The mill in 2005, a hydroelectric station in the foreground
|Location||116 3rd Avenue SE, Minneapolis, MN|
|Part of||Saint Anthony Falls Historic District (#71000438)|
|NRHP reference #||66000402|
|Added to NRHP||November 13, 1966|
|Designated NHL||November 13, 1966|
|Designated CP||March 11, 1971|
The Pillsbury A-Mill, situated along Saint Anthony Falls on the Mississippi River in Minneapolis, Minnesota, held the title of largest flour mill in the world for 40 years. Completed in 1881, it was owned by Pillsbury and operated two of the most powerful direct-drive waterwheels ever built, each generating 1,200 horsepower (895 kW). The mill still stands today on the east side of the Mississippi River and has been converted into resident artist lofts.
In 1879, after five years of secret planning, Charles Alfred Pillsbury announced to the public that he would build the largest and most advanced mill the world had ever seen. He had traveled to mills all over the world, searching for the best technique for milling flour on a large scale. Despite the convention of the time, Pillsbury decided that he wanted his new mill to be designed by an architect in order to make the building visually appealing. Architect LeRoy S. Buffington, with the loose advice of several engineers, carried out the design. Construction started in 1880 and was finished in 1881 under a contractor named George McMullen. The mill was built to put out 5,000 barrels a day when at a time when a 500-barrel mill was considered large. For some years the mill was not run at its intended capacity. Part of the building was used as a warehouse and other purposes.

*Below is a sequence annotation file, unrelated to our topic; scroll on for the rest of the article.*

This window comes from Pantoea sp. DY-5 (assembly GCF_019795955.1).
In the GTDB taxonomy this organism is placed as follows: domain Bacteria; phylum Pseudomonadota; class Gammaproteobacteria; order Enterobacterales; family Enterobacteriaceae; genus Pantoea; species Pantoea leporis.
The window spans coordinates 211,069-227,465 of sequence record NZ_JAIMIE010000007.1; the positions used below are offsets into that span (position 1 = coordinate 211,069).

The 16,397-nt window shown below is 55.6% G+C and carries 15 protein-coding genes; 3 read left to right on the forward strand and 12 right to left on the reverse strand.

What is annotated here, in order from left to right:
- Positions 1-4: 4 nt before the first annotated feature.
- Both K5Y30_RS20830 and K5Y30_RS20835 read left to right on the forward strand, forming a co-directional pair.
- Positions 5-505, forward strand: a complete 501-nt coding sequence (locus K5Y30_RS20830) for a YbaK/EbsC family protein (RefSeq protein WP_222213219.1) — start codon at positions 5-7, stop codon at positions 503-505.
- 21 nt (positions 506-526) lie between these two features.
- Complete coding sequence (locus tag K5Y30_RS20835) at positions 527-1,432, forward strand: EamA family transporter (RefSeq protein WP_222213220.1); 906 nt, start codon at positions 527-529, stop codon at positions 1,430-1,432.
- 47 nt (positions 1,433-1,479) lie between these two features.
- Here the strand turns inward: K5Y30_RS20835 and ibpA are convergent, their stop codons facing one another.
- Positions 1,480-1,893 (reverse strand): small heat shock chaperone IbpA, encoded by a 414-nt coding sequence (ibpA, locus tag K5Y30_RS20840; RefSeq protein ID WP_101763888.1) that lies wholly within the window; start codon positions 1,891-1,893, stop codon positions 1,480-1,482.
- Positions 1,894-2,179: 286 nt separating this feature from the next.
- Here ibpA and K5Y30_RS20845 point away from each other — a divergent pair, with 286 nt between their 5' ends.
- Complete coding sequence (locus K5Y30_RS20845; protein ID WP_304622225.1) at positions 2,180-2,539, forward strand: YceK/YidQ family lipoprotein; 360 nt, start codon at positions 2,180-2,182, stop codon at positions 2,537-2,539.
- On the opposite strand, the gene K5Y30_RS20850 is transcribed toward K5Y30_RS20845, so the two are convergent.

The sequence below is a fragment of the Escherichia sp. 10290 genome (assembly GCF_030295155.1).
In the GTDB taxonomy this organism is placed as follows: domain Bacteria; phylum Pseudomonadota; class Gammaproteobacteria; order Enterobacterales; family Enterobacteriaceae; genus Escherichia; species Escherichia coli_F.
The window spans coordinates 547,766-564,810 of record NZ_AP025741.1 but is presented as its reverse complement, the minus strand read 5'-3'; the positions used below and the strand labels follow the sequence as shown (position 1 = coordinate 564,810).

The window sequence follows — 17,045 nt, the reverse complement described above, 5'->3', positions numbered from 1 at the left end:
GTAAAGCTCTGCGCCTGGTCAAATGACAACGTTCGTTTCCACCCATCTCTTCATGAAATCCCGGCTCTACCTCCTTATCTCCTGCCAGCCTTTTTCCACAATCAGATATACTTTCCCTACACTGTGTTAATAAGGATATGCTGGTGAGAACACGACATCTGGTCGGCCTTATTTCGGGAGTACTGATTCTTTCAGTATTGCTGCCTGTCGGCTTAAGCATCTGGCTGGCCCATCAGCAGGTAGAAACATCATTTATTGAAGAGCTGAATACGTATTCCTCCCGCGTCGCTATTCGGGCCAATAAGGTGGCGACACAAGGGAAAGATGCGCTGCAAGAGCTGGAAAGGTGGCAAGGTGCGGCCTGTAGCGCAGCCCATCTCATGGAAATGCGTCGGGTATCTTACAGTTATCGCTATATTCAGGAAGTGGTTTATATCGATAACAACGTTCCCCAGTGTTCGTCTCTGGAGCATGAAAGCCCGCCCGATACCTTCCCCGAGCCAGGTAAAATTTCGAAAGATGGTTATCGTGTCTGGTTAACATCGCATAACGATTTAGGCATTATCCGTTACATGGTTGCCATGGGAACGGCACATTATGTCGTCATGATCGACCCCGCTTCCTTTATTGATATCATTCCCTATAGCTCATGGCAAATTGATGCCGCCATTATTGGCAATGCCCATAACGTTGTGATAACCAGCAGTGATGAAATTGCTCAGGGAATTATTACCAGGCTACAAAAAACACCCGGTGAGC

Due to vibrations of milling machines and poor design, in 1905 the mill was fortified and certain sections were rebuilt. To this day, the walls bow inward 22 inches (560 mm) on the top. Unlike other similarly large mills in the area, most notably the Washburn A Mill, the Pillsbury A Mill never exploded or caught fire. As a result, it still contains its original wood frame.
On the outside, the Pillsbury A-Mill is a rectangular structure 175 feet (53 m) by 115 feet (35 m). The foundations are of Platteville limestone. The exterior wall thickness varies from 8'-0" (2.4 m) thick at the basement to 2'-0" (0.6 m) thick at the top of the building. The outside walls are of load bearing stone with heavy timber framing on the interior. (Timber was added after the completion of the building.) There are six chimneys on the flat, gravel roof of the building.
When it was still in use, the seven floors and the basement of the mill all had specific purposes. The basement held a transformer vault, water inlets, and an electrical room. On the first floor there was a small floor-mounted sifter, a larger ceiling-hung sifter, and a pressure tank. On the second floor there were conveyor belts and a staff lunchroom. The third floor contained more belts and bins and the fourth floor held a dust collector, centrifugal machine, gyration shifter, grinder, scale, and a packing bin. The fifth floor held a sifter, separator, and a centrifugal machine. The sixth floor held flour bins and the seventh floor was an electrical room.
In 2003, production in the mill ceased and the mill lay empty. The building was then acquired by local developer Shafer Richardson. In 2006 they launched plans to convert and preserve the A-Mill complex as the rebranded East Bank Mills, a loft-style apartment complex containing 759 to 1,095 housing units. This re-development plan fell through due to financial matters.
In 2013, a Plymouth, Minnesota based developer, Dominium, gained approval for a $100 million renovations plan to transform the A-Mill into 251 affordable live/work artist lofts. The exterior of the mill remained intact to preserve the historical architecture of the building, such as the silos. However, major changes were made to the interior of the mill and the courtyard that connect the multiple buildings. The overall project ended up costing $175 million, and incorporated a hydro-electric turbine turned by river water running through the tunnel that served the original milling equipment. Due to the significant investment made in sustainable features such as the hydrothermal system using river water, and the hydro-electric turbine providing 75% of the building's energy needs, the project achieved LEED Gold Certification in 2017.
Historic American Buildings Survey, University of Minnesota School of Architecture (1934-1989). "HABS MINN,27-MINAP,3-". Retrieved .